Our degrees are divided into two phases. In Phase 1 (Stage 1 and the first semester of Stage 2), we introduce you to biomolecular sciences through a series of modules covering:
This broad introduction continues in Semester 1 of Stage 2 with a foundation in cell and molecular medicine.
You can change between any of our degrees at the end of Phase 1 if you wish. This flexible structure gives you the chance to try a broad range of topics, helping you to see where your interests in biomedical sciences lie before you specialise in Phase 2. See a guide to our degrees below:
Modern medicine depends on the advances made by scientists working in the biomedical sciences. This degree combines subjects such as anatomy, biochemistry, genetics, immunology, microbiology, neuroscience, pharmacology and physiology. This multidisciplinary approach helps us understand disease processes and find new treatments for diseases such as cancer, Alzheimer’s disease and TB. We offer the following degrees in this area:
Biochemistry is the study of life at the molecular level – how genes and proteins regulate cells, tissues and ultimately whole organisms like you. Have you wondered what causes diseases such as cancer and diabetes? Would you like to help develop new drug treatments? Biochemistry provides the key to understanding how diseases arise and can be treated. We offer the following degree in this area:
DNA is the genetic ‘blueprint’ that ensures the continuity of life from parent to offspring. Genetics is the study of how DNA is transmitted between generations and decoded to determine our individual characteristics. Newcastle has a research and teaching reputation in this field and the Institute of Human Genetics plays a major role in our degree programme. We offer the following degree in this area:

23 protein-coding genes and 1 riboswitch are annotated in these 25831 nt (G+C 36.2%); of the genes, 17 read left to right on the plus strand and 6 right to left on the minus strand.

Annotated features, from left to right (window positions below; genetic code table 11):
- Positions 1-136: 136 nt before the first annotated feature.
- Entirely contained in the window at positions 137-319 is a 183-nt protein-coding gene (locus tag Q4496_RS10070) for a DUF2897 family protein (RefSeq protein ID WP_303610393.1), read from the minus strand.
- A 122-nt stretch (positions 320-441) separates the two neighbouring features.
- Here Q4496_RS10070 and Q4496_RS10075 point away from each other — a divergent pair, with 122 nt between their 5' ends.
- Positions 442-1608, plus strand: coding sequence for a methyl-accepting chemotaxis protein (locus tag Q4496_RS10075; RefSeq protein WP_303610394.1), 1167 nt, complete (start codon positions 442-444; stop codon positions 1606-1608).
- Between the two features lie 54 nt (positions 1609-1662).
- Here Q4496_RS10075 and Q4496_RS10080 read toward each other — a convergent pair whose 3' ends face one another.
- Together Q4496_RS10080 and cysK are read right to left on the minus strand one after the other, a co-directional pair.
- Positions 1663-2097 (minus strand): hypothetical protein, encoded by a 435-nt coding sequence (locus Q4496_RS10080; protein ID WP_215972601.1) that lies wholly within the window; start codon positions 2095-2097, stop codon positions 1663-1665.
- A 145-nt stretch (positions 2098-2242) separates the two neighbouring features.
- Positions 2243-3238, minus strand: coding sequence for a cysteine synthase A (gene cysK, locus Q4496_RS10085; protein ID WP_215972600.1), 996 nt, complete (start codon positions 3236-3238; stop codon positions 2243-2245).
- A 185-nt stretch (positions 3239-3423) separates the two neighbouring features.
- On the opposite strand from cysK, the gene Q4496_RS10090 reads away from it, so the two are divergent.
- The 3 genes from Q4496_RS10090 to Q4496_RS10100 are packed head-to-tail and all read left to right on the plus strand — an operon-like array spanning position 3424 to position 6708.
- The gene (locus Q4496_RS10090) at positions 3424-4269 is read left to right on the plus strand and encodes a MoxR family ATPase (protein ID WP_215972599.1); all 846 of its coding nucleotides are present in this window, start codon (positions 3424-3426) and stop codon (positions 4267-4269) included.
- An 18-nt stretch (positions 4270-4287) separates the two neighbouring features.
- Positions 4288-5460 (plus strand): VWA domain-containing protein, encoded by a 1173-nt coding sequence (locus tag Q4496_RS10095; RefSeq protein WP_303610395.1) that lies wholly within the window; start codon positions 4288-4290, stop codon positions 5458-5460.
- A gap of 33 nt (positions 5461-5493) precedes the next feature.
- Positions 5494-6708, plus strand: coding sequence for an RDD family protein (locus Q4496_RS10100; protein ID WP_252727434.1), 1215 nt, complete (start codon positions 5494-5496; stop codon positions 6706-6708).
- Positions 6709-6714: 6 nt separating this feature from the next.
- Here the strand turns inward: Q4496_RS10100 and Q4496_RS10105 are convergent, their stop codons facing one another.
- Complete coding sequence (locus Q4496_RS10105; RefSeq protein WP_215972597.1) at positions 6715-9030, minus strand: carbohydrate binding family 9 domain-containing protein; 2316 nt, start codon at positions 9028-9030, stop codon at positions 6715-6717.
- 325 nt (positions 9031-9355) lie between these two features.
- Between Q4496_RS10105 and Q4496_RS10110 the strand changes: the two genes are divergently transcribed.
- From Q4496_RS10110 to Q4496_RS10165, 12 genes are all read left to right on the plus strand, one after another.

Biomedical Sciences with Medical Microbiology
The greatest threat to human health worldwide is infectious disease. Medical microbiology is the study of the micro-organisms that cause disease whilst immunology is the related science of how we defend ourselves against microbial infection. Through an understanding of microbiology and immunology scientists are working to develop vaccines against diseases such as HIV, and new treatments for diseases such as MRSA, arthritis, asthma and cancer. We offer the following degree in this area:
Pharmacology involves the study of the action of biologically active components (drugs) on the body and vice versa. An understanding of drugs and their actions allows us to use them safely and effectively. It is thanks to pharmacologists that you can take an aspirin when you get a headache or have an anaesthetic when the dentist gives you a filling. We offer the following degree in this area:
Physiology is the study of how the body functions. Physiologists study the processes essential to human life such as breathing, digesting food and sensing the world around us. At Newcastle our focus is on human physiology, which underpins much of our understanding of how the body functions in health and disease. We offer the following degree in this area:
Do you enjoy biology? Are you interested in the biomedical or biomolecular aspects of the subject and keen to study these further at university? If you are not quite sure which area will suit you best, the Medical Science (Deferred Choice) programme could be ideal for you as it allows you to study the common first year before deciding which subject area to specialise in at later Stages. We offer the following degree in this area:
Any student registered on a Biomedical or Biomolecular Sciences degree at Newcastle may apply to transfer to the first year of our Medicine (A100) or Dentistry (A206) degree at the end of their first year.
There is also a graduate entry route into Medicine available at Newcastle University.
Visit the School of Biomedical Sciences' website to find out more about opportunities to transfer.